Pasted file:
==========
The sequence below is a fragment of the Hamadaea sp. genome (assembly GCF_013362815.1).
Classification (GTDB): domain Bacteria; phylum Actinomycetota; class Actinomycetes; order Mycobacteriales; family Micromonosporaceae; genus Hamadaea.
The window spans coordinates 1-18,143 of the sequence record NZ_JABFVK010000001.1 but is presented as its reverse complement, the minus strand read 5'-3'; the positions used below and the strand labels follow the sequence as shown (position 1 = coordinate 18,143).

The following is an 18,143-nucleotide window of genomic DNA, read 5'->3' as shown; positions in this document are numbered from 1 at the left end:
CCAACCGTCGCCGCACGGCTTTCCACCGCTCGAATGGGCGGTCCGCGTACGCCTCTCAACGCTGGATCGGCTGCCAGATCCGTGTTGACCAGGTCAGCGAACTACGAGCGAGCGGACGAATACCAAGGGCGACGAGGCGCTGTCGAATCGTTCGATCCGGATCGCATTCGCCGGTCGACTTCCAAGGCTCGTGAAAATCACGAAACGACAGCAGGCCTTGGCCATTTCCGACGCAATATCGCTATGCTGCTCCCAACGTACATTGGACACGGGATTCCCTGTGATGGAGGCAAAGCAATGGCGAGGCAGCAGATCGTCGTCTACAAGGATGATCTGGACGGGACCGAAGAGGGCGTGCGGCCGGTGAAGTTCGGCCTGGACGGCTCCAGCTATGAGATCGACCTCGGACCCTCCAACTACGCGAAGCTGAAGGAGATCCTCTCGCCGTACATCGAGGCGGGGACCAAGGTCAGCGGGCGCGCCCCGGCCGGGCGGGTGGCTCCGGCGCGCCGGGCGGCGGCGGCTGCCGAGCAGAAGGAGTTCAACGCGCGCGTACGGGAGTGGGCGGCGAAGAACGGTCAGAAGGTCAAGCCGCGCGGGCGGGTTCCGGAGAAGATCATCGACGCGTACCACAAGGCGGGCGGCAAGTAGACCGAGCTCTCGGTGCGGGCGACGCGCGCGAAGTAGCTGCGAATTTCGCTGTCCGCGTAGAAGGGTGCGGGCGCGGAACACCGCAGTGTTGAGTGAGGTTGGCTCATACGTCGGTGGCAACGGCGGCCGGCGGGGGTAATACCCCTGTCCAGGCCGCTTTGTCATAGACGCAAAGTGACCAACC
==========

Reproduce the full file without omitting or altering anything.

The sequence below is a fragment of the Hamadaea sp. genome (assembly GCF_013362815.1).
Classification (GTDB): domain Bacteria; phylum Actinomycetota; class Actinomycetes; order Mycobacteriales; family Micromonosporaceae; genus Hamadaea.
The window spans coordinates 1-18,143 of the sequence record NZ_JABFVK010000001.1 but is presented as its reverse complement, the minus strand read 5'-3'; the positions used below and the strand labels follow the sequence as shown (position 1 = coordinate 18,143).

The following is an 18,143-nucleotide window of genomic DNA, read 5'->3' as shown; positions in this document are numbered from 1 at the left end:
CCAACCGTCGCCGCACGGCTTTCCACCGCTCGAATGGGCGGTCCGCGTACGCCTCTCAACGCTGGATCGGCTGCCAGATCCGTGTTGACCAGGTCAGCGAACTACGAGCGAGCGGACGAATACCAAGGGCGACGAGGCGCTGTCGAATCGTTCGATCCGGATCGCATTCGCCGGTCGACTTCCAAGGCTCGTGAAAATCACGAAACGACAGCAGGCCTTGGCCATTTCCGACGCAATATCGCTATGCTGCTCCCAACGTACATTGGACACGGGATTCCCTGTGATGGAGGCAAAGCAATGGCGAGGCAGCAGATCGTCGTCTACAAGGATGATCTGGACGGGACCGAAGAGGGCGTGCGGCCGGTGAAGTTCGGCCTGGACGGCTCCAGCTATGAGATCGACCTCGGACCCTCCAACTACGCGAAGCTGAAGGAGATCCTCTCGCCGTACATCGAGGCGGGGACCAAGGTCAGCGGGCGCGCCCCGGCCGGGCGGGTGGCTCCGGCGCGCCGGGCGGCGGCGGCTGCCGAGCAGAAGGAGTTCAACGCGCGCGTACGGGAGTGGGCGGCGAAGAACGGTCAGAAGGTCAAGCCGCGCGGGCGGGTTCCGGAGAAGATCATCGACGCGTACCACAAGGCGGGCGGCAAGTAGACCGAGCTCTCGGTGCGGGCGACGCGCGCGAAGTAGCTGCGAATTTCGCTGTCCGCGTAGAAGGGTGCGGGCGCGGAACACCGCAGTGTTGAGTGAGGTTGGCTCATACGTCGGTGGCAACGGCGGCCGGCGGGGGTAATACCCCTGTCCAGGCCGCTTTGTCATAGACGCAAAGTGACCAACC